The U.S. Commodity Futures Trading Commission (CFTC), has publicized clarity regarding the delivery of physical digital assets as it applies to traded products on the market.
“The Commodity Futures Trading Commission today announced the Commission voted unanimously to approve final interpretive guidance concerning retail commodity transactions involving certain digital assets,” the Commission said in a statement, adding:
“Specifically, the guidance clarifies the CFTC’s views regarding the ‘actual delivery’ exception to Section 2(c)(2)(D) of the Commodity Exchange Act (CEA) in the context of digital assets that serve as a medium of exchange, colloquially known as ‘virtual currencies.’”
Commodities Trading Involves Physical Delivery
When participants trad futures in traditional markets, they bet on the future price action of an underlying asset. If they hold those futures all the way through settlement, they will end up receiving the underlying asset, delivered to them physically.
The CFTC’s new clarity implies a physical delivery deadline of 28 days, allowing the purchaser to use their purchased digital assets after that period.
The new guidance includes a person who holds or controls such a commodity, purchased through leverage trading or other methods. He or she has “the ability to use the entire quantity of the commodity freely in commerce (away from any particular execution venue) no later than 28 days from the date of the transaction and at all times thereafter,” the Commision said.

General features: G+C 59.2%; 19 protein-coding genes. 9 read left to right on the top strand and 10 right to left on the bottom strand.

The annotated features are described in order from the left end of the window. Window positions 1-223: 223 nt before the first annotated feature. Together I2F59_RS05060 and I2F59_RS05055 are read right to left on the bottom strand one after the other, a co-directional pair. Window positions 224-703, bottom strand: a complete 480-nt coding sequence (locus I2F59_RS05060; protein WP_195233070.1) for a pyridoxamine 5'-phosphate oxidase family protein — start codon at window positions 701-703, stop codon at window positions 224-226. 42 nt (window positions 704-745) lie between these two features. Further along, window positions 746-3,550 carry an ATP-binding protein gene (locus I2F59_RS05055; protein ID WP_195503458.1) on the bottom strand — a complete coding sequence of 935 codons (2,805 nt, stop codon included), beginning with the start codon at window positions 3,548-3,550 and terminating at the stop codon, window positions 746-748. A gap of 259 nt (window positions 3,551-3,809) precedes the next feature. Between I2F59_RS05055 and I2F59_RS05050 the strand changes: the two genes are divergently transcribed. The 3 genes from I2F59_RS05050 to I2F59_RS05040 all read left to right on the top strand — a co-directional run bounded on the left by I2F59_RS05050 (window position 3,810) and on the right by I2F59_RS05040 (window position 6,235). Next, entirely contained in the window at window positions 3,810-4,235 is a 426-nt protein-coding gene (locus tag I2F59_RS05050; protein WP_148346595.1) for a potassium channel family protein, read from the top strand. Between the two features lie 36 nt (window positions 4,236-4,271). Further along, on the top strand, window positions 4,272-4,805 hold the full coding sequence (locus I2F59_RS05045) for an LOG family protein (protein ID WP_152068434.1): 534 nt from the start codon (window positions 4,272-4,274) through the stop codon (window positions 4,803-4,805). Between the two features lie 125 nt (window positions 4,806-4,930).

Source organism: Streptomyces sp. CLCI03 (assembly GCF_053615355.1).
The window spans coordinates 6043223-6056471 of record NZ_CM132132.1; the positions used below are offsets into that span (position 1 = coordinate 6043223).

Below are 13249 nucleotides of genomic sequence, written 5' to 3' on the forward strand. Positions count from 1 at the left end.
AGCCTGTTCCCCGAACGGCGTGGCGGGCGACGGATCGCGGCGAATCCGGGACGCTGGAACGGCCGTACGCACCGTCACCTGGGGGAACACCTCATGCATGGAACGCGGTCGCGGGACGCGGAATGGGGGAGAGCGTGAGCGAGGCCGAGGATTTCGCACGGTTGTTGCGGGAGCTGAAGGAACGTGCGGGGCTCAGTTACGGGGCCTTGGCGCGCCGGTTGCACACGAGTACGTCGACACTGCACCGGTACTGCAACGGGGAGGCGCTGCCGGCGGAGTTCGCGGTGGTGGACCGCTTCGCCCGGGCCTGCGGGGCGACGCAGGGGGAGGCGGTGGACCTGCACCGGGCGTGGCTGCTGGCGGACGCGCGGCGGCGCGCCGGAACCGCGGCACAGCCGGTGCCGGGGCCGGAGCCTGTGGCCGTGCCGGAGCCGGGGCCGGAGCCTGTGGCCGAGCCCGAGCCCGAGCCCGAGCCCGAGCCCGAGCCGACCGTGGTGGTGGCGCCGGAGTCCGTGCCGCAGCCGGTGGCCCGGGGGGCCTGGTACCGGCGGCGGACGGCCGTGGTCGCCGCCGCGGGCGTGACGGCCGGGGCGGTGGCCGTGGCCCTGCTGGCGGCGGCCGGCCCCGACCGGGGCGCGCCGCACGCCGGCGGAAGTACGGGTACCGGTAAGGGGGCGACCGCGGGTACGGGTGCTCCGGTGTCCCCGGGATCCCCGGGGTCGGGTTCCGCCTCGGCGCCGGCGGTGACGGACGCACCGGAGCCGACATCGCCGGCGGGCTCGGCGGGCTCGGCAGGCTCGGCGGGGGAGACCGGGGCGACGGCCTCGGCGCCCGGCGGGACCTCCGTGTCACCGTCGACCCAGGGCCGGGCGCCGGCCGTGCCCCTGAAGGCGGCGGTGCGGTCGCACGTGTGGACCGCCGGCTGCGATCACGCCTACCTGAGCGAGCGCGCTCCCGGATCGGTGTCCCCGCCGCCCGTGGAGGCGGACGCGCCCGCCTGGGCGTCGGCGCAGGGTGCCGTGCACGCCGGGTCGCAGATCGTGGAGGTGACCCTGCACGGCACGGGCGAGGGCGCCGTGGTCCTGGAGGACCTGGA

The CFTC included that neither the selling party nor the facilitator retained ownership. The panel explained:
“The offeror and counterparty seller (including any of their respective affiliates or other persons acting in concert with the offeror or counterparty seller on a similar basis) do not retain any interest in, legal right, or control over any of the commodity purchased on margin, leverage, or other financing arrangement at the expiration of 28 days from the date of the transaction.”
Continued clarity from the CFTC shows the prevalence in the mainstream world of digital asset trading, spurring responsive regulatory guidance. Just this January, the Chicago Mercantile Exchange, or CME, started trading options for bitcoin. After the outfit launched BTC futures in 2017, such a product launch demonstrated continued demand for Bitcoin trading.